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Business

March 9, 2018

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IMF awaits Pakistan’s nod to release post program monitoring report

ISLAMABAD: Pakistan is yet to give a go-ahead to the International Monetary Fund (IMF) to present the latest outlook on the country’s economy after the end of its three-year loan program, officials said on Thursday – a report that is crucial to guide external financing the country direly needs to keep up growth momentum.

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Officials said the government has not yet formally granted permission to the IMF to release its maiden post program monitoring (PPM) report.

“Prime Minister Shahid Khaqan Abbasi will take final decision to this effect anytime soon,” an official said.

Early this week, IMF’s executive board concluded the first PPM discussions with Pakistan’s authorities related to a three-year $6.7 billion extended fund facility program that ended in September 2016.

The IMF’s board took one and a half day to issue a news statement after the PPM meeting was concluded on March 5. The board termed widening current and fiscal account deficits as challenge to macroeconomic stability.

Officials said Prime Minister’s approval is required for IMF to publish its PPM report on its website and so far the premier has not yet accorded an approval.

Advisor to Prime Minister on Finance Miftah Ismail told The News that he would soon meet the premier to get an advice on the lingering issue.

An IMF official, while referring to the fund’s ‘Transparency Policy—Progress Report on Publication of Country Documents’, said the report would be published ‘by default’.

The IMF’s publication policy increases both accountability and the availability of reliable information to the public, the fund said in a statement. “Systematic and timely publication of country staff reports can play an important role in mobilising support for policy actions,” it added. “Release of Article IV staff reports is intended to enhance the effectiveness of fund surveillance by facilitating better risk assessment. Similarly, publication of staff reports on use of fund resources provides the broader context for fund-supported programs, thereby strengthening the credibility of, and public confidence in, such programs and enhancing country ownership of these programs.”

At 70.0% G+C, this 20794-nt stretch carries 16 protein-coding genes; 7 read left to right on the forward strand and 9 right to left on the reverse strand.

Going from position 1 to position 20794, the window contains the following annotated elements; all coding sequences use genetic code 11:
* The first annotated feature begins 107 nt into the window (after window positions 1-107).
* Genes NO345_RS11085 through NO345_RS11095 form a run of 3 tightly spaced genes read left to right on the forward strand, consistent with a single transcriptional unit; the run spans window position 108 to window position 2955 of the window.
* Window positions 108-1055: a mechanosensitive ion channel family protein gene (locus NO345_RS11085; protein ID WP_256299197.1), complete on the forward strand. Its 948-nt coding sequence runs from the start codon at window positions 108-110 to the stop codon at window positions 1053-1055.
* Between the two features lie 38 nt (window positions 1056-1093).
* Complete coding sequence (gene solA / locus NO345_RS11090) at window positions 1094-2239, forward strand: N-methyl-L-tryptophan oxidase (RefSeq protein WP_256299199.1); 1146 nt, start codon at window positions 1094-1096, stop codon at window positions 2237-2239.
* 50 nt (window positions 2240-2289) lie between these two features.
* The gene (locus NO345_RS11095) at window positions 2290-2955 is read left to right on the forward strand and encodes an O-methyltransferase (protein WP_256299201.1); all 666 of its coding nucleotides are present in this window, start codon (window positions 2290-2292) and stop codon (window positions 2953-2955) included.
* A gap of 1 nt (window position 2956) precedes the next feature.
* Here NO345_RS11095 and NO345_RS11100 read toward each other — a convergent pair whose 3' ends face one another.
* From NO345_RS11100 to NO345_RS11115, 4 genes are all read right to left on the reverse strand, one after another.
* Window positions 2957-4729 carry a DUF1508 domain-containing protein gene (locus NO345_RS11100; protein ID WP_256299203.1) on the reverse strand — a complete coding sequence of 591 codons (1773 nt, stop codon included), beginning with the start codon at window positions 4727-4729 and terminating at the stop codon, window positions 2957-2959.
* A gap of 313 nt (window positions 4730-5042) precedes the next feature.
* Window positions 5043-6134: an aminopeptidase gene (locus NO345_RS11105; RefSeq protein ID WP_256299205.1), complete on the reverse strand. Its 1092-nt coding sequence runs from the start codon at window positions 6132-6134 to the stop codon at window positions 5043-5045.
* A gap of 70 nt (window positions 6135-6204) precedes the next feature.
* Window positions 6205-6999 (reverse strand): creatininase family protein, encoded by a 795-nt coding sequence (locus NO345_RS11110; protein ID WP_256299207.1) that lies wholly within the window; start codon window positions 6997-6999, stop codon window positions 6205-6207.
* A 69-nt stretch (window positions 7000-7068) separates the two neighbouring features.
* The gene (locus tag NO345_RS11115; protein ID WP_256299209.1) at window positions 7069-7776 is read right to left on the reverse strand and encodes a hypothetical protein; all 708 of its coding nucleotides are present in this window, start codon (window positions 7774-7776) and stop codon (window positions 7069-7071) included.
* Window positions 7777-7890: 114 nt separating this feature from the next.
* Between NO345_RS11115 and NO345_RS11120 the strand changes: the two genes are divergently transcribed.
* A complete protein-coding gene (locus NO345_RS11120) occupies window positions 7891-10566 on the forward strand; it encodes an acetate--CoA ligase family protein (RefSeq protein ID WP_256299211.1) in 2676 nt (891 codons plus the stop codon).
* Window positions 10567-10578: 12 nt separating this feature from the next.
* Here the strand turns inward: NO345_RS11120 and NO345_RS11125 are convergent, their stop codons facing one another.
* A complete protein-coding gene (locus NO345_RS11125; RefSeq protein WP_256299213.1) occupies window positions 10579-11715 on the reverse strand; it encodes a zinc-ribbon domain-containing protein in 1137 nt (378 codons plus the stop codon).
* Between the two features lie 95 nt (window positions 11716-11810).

Meanwhile, Ismail, at a meeting with senior representatives of various foreign banks based in Pakistan, said government took a number of steps to curb terror financing and would continue to do so in its own national interest.

“Despite challenges,

PML-N government is well on course to achieve the growth target of 6 percent,” a government statement quoted the adviser as saying. “The government is committed to contain the fiscal deficit with steady increase in revenue as well as a prudent spending policy.”

The adviser also shared with the officials details of the recent developments in the context of Financial Action Task Force meeting in Paris. Ismail said Pakistan has already taken a number of measures to prevent terror financing and would continue to do so in its own national interest. “Such efforts would continue with the active help and support of the financial sector of Pakistan,” he said. “In the last few years Pakistan had worked with the international community to improve its legal framework and the policy of engagement would continue with a view to address certain mis-perceptions.”

The adviser further said the government has undertaken a number of energy projects which helped resolve the issue of power shortage in the country and in coming months the situation would further improve with new power stations becoming functional.

He said smooth supply of energy to different industries is having a positive impact on economy, and spurred economic and trade activities.

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